We all want to capture beautiful holiday photos, but the hustle and bustle of December can make it difficult.
Avoid these common issues to capture better photos during your holiday season.
We’ve all taken them. The moment is so beautiful but your photo is a blurry mess. The low lights of Christmas time lead to slow shutter speeds and blurred images. Don’t be fooled into believing you can take a great photo just because your camera’s shutter will click.
- Find or create more light. You’ve got to have it for photography. Think flash, room lights, or lots of twinkly lights.
- Raise your ISO
- Open up your aperture. It is a great time to ask Santa for a 50mm 1.8 lens so you can let more light in.
- Watch your shutter speed.
- Spot meter. My go to low light method.
Ugly Yellow Photos
The scene looks beautiful to you, but your photo is a yellow weird mess. The variety of indoor lights during the holidays can create strange colors in your photos, proving once again that what you see is not what the camera sees.
- Adjust your white balance to Tungsten. With the variety of lights in most of our homes, you may also want to play with the white balance setting to find the one that works best for you.
- Shoot in RAW and adjust your white balance in post processing.
You’ve found the background you want. You know your settings are right. You’ve thought it through. Then you add your subjects and chaos ensues! Yep, it’s holiday photo time. I’m always amazed how a perfectly lovely family can transform themselves into monsters when the camera comes out.
- Make it fast and easy. I find the less fuss, direction, and time I take, the easier photos are.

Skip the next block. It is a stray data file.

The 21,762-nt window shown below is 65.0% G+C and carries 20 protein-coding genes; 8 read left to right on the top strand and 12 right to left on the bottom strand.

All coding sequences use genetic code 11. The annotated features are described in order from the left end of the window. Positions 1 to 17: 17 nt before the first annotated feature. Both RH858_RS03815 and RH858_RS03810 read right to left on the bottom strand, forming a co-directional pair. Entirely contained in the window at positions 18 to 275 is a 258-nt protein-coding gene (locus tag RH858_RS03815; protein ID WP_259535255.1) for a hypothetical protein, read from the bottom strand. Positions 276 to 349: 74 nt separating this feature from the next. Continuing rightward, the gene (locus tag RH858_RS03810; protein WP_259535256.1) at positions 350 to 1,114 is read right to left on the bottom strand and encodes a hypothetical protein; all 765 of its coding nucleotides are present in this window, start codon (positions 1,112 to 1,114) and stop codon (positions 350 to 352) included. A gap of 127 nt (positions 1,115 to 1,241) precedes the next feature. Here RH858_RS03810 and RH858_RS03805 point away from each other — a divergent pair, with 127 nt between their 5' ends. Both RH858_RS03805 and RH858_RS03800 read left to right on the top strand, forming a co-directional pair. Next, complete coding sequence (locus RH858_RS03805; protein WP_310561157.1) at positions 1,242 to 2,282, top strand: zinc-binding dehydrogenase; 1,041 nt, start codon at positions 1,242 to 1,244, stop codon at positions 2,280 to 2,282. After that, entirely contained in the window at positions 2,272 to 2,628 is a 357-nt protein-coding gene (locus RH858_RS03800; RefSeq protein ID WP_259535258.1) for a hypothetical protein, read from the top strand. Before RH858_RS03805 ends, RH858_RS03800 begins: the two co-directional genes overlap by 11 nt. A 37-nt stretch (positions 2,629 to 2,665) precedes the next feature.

- Think about what is in it for them to cooperate with you. Older kids you might offer a photo for facebook or cash. Younger kids offer treats.
- Ask someone non-related to photograph your family if possible. Most family members are better behaved in front of someone else. Most. Not all.
- Go candid. If all else fails, just sneak the shots when you can. They are more natural and fun anyway.
Your camera reads the bright snow and says WOW, that’s a lot of light and underexposes, giving you ugly grey snow and under exposed subjects.
- Overexpose 1 stop. It seems counter-intuitive, but it works.
- If your point and shoot has it, use the snow setting.
Do your photos seems boring compared to other people’s? There is usually one big issue in boring photos. Too much going on in the frame.
- Pick a strong, interesting subject to focus on.
- Avoid too much going on in the background of your photo.
- Move closer to your subjects. Don’t be afraid to fill the frame.
- Find a different angle.
And my last piece of holiday photo advice…
Avoid comparing. Okay, you know I had to say it. Our home decor is different. Our lighting is different. Our subjects are different.
Embrace your REAL self this holiday. My house is not decorated to Pinterest or Martha standards. My family won’t be wearing coordinated Gap clothing. My kitchen wall has a giant hole in it. My house is a construction zone.
That is my REAL. I’m good with that.
What is your holiday photo frustration? I’d love to hear in the comments below.